This post is one of our Missing Links series, where we’ll be detailing how the existing cycling network could be made more joined up. The aim is to make it easy for people to cycle safely anywhere they need to go, making the bike a true practical alternative to the car for shorter journeys in Dumfries.
DG One is Dumfries’s flagship leisure centre and an important venue for the town. It is relatively new and very well used – the car park is almost always pretty full. It has decent bike racks and a Go Bike docking station, and the first year of Go Bike rentals shows that it was actually one of the busiest stations for the orange bikes, suggesting that there is a desire to cycle to and from DG One, not just on stationary bikes once inside.
These orange bike renters must be pretty determined though – because it’s not the easiest place to get to by bike. The only entrance to DG One that’s accessible by bike is the same one the cars use to get into the car park. This comes off Hoods Loaning, which runs between English Street and Leafield Road. If you imagine our Orange Bike rider, wishing to cycle (legally) from the station or the Whitesands rental points – how are they supposed to get there?
By car, the one-way system means that traffic is funneled onto roads like Brooms Road, Loreburne Street and English Street – roads which are pretty hostile to all but the most experienced and assertive cyclist. Unfortunately, because there are very few exceptions for bikes, those are also the only legal roads for a cyclist to use too.
Making these roads safe and attractive for cyclists will be a difficult and long-term project – but fortunately there’s a quicker and cheaper alternative. If the planners of DG One had properly considered bikes, for instance, the foot entrance at the bottom of the car park could have been made accessible to them, allowing cyclists to approach via the much quieter Brook Street – but at the moment, it’s not even all that accessible for push chairs and wheelchairs, let alone bikes. Replacing the railings with a single bollard, dropping a few curbs, and allowing cyclists to go two way through the car park would quickly produce an attractive alternative to the main entrance.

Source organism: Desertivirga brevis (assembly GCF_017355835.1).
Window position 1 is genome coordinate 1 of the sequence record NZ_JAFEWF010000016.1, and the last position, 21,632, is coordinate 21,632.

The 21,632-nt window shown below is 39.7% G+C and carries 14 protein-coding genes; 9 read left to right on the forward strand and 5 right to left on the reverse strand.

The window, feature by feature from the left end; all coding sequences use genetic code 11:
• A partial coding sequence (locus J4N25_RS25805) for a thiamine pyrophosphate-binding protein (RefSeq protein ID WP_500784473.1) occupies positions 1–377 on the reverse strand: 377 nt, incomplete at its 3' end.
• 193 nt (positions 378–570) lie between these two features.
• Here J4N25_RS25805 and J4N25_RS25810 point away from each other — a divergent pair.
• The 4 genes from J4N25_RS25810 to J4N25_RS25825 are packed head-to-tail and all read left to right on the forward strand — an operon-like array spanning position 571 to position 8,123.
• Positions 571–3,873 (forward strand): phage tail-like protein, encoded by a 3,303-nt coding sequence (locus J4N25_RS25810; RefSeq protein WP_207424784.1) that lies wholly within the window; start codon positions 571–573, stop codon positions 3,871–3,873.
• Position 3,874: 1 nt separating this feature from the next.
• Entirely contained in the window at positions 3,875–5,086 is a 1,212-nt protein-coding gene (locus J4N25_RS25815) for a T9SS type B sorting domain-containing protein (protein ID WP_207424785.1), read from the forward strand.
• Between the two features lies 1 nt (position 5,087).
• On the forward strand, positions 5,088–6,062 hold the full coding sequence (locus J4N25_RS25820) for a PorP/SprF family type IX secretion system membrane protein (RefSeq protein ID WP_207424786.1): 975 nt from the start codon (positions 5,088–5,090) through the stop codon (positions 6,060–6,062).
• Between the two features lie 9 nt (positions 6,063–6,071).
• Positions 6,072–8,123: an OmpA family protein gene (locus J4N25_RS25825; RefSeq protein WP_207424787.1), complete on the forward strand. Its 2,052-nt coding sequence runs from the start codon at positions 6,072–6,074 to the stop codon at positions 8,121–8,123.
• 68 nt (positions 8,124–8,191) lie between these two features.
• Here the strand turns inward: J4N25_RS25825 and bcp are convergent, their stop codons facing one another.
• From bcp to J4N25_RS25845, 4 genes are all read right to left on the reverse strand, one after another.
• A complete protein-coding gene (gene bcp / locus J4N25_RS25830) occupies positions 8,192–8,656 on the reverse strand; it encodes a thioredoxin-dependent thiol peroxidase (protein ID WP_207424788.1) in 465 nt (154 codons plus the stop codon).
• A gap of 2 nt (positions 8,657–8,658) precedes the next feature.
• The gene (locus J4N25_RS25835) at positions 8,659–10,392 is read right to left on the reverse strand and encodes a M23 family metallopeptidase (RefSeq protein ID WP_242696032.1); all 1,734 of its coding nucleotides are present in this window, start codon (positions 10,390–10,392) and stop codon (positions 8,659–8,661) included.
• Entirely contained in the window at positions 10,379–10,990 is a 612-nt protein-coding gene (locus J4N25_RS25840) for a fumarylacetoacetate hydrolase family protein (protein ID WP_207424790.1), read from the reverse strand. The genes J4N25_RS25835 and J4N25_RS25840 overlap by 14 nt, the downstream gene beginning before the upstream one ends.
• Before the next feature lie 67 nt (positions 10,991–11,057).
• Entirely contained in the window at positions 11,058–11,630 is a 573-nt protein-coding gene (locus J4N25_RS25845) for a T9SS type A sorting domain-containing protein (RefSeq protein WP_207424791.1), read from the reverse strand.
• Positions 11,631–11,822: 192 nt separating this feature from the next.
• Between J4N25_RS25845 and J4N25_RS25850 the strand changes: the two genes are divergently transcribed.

And for cyclists coming from the other direction, there is an alternative to English Street that would be just as easy to put in. Newall Terrace is a good direct bike route into town, especially now its contraflow bike lane has been created. A similar bit of ‘filtered permeability’ – ie. allowing bikes to go places where cars cannot – would let cyclists cut through the existing council car park to emerge onto English Street directly opposite the turn off to Hoods Loaning. Add in a toucan crossing and some route signs, and a very neat short cut for bikes could be produced, which would also benefit people on foot. Given that this is the council’s own land – and it’s own flagship facility – we can’t see why this can’t be done immediately.